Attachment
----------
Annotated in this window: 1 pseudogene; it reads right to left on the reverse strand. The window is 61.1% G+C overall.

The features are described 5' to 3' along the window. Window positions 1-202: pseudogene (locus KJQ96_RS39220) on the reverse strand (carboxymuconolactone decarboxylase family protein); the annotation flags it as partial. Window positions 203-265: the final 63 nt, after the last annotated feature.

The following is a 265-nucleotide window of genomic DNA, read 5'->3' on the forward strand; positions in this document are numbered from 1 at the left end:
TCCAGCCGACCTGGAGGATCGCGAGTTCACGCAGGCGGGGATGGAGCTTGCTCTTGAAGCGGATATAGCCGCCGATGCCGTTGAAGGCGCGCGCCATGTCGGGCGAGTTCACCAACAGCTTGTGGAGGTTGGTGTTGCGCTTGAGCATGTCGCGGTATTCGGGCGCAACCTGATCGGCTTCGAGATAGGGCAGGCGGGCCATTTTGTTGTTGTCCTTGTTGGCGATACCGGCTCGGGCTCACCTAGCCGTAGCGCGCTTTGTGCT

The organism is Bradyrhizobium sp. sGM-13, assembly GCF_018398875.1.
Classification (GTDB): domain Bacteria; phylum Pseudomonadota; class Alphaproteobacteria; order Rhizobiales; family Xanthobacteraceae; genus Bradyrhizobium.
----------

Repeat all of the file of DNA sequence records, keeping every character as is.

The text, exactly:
Annotated in this window: 1 pseudogene; it reads right to left on the reverse strand. The window is 61.1% G+C overall.

The features are described 5' to 3' along the window. Window positions 1-202: pseudogene (locus KJQ96_RS39220) on the reverse strand (carboxymuconolactone decarboxylase family protein); the annotation flags it as partial. Window positions 203-265: the final 63 nt, after the last annotated feature.

The following is a 265-nucleotide window of genomic DNA, read 5'->3' on the forward strand; positions in this document are numbered from 1 at the left end:
TCCAGCCGACCTGGAGGATCGCGAGTTCACGCAGGCGGGGATGGAGCTTGCTCTTGAAGCGGATATAGCCGCCGATGCCGTTGAAGGCGCGCGCCATGTCGGGCGAGTTCACCAACAGCTTGTGGAGGTTGGTGTTGCGCTTGAGCATGTCGCGGTATTCGGGCGCAACCTGATCGGCTTCGAGATAGGGCAGGCGGGCCATTTTGTTGTTGTCCTTGTTGGCGATACCGGCTCGGGCTCACCTAGCCGTAGCGCGCTTTGTGCT

The organism is Bradyrhizobium sp. sGM-13, assembly GCF_018398875.1.
Classification (GTDB): domain Bacteria; phylum Pseudomonadota; class Alphaproteobacteria; order Rhizobiales; family Xanthobacteraceae; genus Bradyrhizobium.